Cork footballers eager to seize chance of redemption
Daniel Goulding says trio of dual players are easy targets for extra criticism
Kerry’s Shane Enright and Daniel Goulding of Cork clash during the Munster senior football final at Páirc Uí Chaoimh. Photograph: Inpho
Not many people can say they feel all the pain and humiliation of what Brazil are going through, and are taking some comfort in it. There may be good reasons for a smile after the slaughter in Belo Horizonte, although most of those should be German.
But when the Cork footballers returned to training last night, still feeling the pain and humiliation of their 12-point defeat to Kerry in Páirc Uí Chaoimh on Sunday, some of them found the events that followed in Brazil on Tuesday night provided an unlikely antidote. Daniel Goulding suggested as much, and that no matter how bad they felt, the Brazilian footballers must be feeling 10 times worse, while also pointing out one important difference: Cork, unlike Brazil, still have the chance for redemption.
Not only was it Kerry’s record margin of victory over their old rivals at Páirc Uí Chaoimh, going back to 1976, it also denied the Cork footballers the chance to sign off on a winning note, given the old stadium will soon be demolished. But what hurt most, says Goulding, is the knowledge that not one single Cork player walked away satisfied
“We all have to right serious wrongs,” said Goulding. “Just the fact we went out of the game so fast, didn’t remedy it, and the way Kerry took control of the game, makes it very, very disappointing.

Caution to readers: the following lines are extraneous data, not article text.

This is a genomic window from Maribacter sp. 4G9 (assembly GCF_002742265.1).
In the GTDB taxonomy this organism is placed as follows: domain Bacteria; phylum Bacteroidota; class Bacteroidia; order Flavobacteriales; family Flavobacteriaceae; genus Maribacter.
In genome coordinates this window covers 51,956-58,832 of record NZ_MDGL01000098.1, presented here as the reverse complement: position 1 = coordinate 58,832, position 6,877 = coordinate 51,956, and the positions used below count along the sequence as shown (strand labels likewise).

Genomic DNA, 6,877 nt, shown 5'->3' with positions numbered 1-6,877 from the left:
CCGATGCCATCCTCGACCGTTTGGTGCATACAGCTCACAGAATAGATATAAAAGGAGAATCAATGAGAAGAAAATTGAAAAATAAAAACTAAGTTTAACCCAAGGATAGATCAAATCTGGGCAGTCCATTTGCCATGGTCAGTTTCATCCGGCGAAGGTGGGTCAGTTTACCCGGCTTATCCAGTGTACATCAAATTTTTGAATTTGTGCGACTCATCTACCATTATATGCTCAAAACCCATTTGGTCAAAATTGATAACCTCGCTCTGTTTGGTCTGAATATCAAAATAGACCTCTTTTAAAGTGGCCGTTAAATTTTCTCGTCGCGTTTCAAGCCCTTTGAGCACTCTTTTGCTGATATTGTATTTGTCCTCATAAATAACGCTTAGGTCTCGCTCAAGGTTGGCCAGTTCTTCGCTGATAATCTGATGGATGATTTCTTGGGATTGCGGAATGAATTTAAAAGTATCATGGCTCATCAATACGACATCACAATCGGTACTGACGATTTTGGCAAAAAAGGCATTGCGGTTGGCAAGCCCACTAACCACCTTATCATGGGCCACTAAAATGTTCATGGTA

“Sometimes you might get away with going out of a game for 10 or 15 minutes, and can still hang in there. But they took an awful lot of chances, and before we knew it, we were down eight or nine points, really, really chasing the game, and the plan just goes out the window then. Maybe it was a big of staleness, or maybe we just came five or six per cent off, at the wrong time. Although there was no complacency,
“And it was our last game in Pairc Ui Chaoimh, and for a lot of Cork fans, and we were a mile off it, after starting very well, which again is the most disappointing thing. If we weren’t up for it that would be something. But I thought for the first five minutes we looked like we were very up for it . . . It is hard to explain. I think they just killed us on breaks. They just took over our kick-outs. And we couldn’t get the ball past midfield or our half-forward line. In fairness to them they took every opportunity. Kerry really were ultra-clinical.”
Like Brazil, the Cork footballers found themselves being heavily criticised by their own fans, although Goulding – speaking in Dublin as a brand ambassador for Under Armour sportswear – shut that part of the process down completely. “I didn’t receive anything personally, and even if I did, wouldn’t look at it. There’s no one more disappointed than us. We don’t need to be told we didn’t perform and let ourselves down.
Cork’s trio of dual players were also singled out for extra criticism, or at least the suggestion their schedule was always over-ambitious: “They’re easy targets,” said Goulding. “But they’re probably giving more effort than anyone. I think a lot of our lads are hopefully mature enough to not take it to heart. Everyone is frustrated. The only way we can respond now is to try to rectify it, and make sure what happened last Sunday doesn’t happen again.